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TRUMP INDICTMENT WON’T KEEP HIM FROM PRESIDENTIAL RACE

A Manhattan grand jury has voted to indict former President Donald Trump. The specific state charges, reports The New York Times, “remain a mystery” but will be related to the Manhattan district attorney’s investigation of Trump for making hush money payments to a porn star just before the 2016 presidential election. It’s the first time a U.S. president or former president has been indicted.

At the same time, Trump is expected to continue his campaign for the presidency, seeking to regain in 2024 the position he lost in 2020 to Joe Biden. What are the consequences of an indictment and potential trial for his campaign and, if his effort is successful, his future presidency?

Article II of the U.S. Constitution sets forth very explicit qualifications for the presidency: The president must be 35 years of age, a U.S. resident for 14 years and a natural-born citizen.

In cases involving analogous qualifications for members of Congress, the Supreme Court has held that such qualifications form a “constitutional ceiling” – prohibiting any additional qualifications to be imposed by any means.

Thus, because the Constitution does not require that the president be free from indictment, conviction or prison, it follows that a person under indictment or in prison may run for the office and may even serve as president.

This is the prevailing legal standard that would apply to former President Trump. The fact of his indictment and potential trial is irrelevant to his qualifications for office under the Constitution.

Nevertheless, there seems no question that indictment, conviction or both – let alone a prison sentence – would significantly compromise a president’s ability to function in office. And the Constitution doesn’t provide an easy answer to the problem posed by such a compromised chief executive.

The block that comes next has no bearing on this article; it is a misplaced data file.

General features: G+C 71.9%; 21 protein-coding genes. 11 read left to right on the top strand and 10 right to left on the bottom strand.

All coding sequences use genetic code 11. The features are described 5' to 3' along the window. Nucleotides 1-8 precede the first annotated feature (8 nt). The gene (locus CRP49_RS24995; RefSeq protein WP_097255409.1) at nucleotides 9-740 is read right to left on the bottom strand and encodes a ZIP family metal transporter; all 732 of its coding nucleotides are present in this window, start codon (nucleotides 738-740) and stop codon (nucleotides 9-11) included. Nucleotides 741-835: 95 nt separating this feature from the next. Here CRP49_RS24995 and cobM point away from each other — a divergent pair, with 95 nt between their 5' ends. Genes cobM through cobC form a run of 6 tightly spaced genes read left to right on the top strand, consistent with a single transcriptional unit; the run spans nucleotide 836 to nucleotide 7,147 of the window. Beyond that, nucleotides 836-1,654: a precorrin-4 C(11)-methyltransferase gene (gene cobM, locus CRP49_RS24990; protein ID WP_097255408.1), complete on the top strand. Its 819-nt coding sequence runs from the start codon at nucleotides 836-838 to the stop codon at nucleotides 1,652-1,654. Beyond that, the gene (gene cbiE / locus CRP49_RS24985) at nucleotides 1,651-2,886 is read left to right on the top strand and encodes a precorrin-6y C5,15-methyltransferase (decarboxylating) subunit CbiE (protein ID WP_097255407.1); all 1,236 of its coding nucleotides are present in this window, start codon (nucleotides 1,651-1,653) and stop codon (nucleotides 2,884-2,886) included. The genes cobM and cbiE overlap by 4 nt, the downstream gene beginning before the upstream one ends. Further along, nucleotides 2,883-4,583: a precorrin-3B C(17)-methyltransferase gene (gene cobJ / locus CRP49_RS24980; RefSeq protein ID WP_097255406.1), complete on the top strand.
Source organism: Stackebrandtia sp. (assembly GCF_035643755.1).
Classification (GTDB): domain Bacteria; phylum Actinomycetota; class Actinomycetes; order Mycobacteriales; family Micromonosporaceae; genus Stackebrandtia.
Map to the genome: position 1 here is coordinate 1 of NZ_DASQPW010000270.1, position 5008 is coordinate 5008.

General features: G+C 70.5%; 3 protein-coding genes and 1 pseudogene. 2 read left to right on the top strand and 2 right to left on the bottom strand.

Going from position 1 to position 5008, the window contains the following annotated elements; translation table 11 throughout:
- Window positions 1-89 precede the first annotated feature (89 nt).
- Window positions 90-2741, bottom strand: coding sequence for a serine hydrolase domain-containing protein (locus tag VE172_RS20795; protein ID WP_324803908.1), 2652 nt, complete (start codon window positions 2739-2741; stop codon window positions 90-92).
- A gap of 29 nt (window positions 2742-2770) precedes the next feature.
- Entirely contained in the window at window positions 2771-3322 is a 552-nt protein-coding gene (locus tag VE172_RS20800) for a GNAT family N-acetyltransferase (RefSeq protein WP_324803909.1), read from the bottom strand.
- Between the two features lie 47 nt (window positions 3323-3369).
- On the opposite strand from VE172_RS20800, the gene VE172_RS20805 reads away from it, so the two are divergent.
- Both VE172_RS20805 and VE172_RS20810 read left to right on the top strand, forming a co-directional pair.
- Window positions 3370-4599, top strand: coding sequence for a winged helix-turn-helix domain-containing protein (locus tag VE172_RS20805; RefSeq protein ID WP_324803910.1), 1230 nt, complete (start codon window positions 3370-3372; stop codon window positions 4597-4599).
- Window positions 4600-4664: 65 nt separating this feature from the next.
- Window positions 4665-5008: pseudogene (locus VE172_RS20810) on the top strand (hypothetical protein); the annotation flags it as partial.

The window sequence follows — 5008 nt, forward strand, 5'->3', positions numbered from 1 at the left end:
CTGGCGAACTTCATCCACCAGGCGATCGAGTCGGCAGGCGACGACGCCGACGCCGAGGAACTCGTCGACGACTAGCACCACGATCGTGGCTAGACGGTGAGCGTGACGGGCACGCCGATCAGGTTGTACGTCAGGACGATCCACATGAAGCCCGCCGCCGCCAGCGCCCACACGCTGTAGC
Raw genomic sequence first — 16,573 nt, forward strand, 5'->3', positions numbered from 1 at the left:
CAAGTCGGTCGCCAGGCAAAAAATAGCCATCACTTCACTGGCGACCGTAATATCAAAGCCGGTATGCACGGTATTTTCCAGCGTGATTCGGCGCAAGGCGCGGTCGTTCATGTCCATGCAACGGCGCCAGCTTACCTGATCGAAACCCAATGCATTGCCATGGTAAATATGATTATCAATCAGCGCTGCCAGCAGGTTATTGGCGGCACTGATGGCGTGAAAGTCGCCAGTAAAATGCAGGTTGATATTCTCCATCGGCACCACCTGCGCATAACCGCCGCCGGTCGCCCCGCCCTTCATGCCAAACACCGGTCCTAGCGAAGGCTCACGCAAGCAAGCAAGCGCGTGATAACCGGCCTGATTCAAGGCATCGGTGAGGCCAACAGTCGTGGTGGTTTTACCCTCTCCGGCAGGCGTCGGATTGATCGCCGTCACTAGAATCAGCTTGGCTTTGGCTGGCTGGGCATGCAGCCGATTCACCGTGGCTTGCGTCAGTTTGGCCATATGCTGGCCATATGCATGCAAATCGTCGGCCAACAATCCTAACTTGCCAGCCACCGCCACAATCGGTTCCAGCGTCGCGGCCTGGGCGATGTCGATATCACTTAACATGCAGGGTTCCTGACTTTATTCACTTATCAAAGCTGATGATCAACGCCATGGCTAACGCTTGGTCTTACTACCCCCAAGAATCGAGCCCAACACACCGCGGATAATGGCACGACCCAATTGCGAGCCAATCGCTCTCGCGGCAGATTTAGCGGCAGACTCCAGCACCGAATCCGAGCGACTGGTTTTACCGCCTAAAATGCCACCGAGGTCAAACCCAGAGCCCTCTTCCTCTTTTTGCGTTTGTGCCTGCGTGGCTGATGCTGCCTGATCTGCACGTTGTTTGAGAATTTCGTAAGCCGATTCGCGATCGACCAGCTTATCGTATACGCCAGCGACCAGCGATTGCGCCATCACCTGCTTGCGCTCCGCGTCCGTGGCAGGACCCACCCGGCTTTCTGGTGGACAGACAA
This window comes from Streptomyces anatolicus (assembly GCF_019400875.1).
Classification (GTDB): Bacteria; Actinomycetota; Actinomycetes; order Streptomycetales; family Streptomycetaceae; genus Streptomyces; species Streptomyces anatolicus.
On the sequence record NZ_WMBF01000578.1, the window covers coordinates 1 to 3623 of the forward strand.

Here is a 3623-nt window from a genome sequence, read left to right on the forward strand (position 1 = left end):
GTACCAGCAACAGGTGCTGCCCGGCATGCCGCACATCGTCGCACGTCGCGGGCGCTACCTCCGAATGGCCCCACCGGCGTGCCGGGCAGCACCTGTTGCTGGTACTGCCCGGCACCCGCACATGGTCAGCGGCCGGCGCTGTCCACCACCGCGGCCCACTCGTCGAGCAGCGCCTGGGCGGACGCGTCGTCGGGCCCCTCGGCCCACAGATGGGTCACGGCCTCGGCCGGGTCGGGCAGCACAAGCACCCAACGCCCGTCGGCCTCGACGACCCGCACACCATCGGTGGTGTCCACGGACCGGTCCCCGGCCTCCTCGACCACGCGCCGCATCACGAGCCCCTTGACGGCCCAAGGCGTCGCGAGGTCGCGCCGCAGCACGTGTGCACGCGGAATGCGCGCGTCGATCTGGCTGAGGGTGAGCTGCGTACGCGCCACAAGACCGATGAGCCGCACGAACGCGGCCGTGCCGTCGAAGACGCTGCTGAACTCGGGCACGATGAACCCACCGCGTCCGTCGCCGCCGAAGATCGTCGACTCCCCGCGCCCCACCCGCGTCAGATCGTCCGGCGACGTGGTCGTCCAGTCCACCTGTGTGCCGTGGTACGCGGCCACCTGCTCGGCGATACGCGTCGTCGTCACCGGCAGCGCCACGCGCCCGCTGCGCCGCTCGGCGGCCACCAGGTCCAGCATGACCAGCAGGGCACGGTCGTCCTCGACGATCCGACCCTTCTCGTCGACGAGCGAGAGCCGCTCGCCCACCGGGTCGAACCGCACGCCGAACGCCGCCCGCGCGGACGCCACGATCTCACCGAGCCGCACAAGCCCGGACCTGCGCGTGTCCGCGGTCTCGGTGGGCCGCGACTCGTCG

GOVERNING FROM JAIL?
A presidential candidate could be indicted, prosecuted and convicted by either state or federal authorities. Indictment for a state crime may seem less significant than federal charges brought by the Department of Justice.

Ultimately, though, the spectacle of a criminal trial in state or federal court would have a dramatic effect on a presidential campaign and on the credibility of a president, if elected.

All defendants are presumed innocent until proved guilty. But in the case of conviction, incarceration in state or federal prison involves restrictions on liberty that would significantly compromise the president’s ability to lead.

This point – that functioning as president would be difficult while under indictment or after being convicted – was made plain in a 2000 memo written by the Department of Justice. The memo reflected on a 1973 Office of Legal Counsel memo produced during Watergate titled “Amenability of the President, Vice President and other Civil Officers to Federal Criminal Prosecution while in Office.” The background to the 1973 memo was that President Richard Nixon was under investigation for his role in the Watergate break-in and Vice President Spiro Agnew was under grand jury investigation for tax evasion.

FUNCTIONS AFFECTED
According to the 1973 memo, “the President plays an unparalleled role in the execution of the laws, the conduct of foreign relations, and the defense of the Nation.”

Because these core functions require meetings, communications or consultations with the military, foreign leaders and government officials in the U.S. and abroad in ways that cannot be performed while imprisoned, constitutional law scholar Alexander Bickel remarked in 1973 that “obviously the presidency cannot be conducted from jail.”

RUNNING FROM PRISON
Yet what to do if citizens actually elect an indicted or incarcerated president? This is not out of the question. At least one incarcerated presidential candidate, Eugene Debs, garnered almost a million votes out of a total 26.2 million cast in the election of 1920. One potential response is the 25th Amendment, which enables the president’s Cabinet to declare the president “unable to discharge the powers and duties of his office.”

SOURCE: THE CONVERSATION

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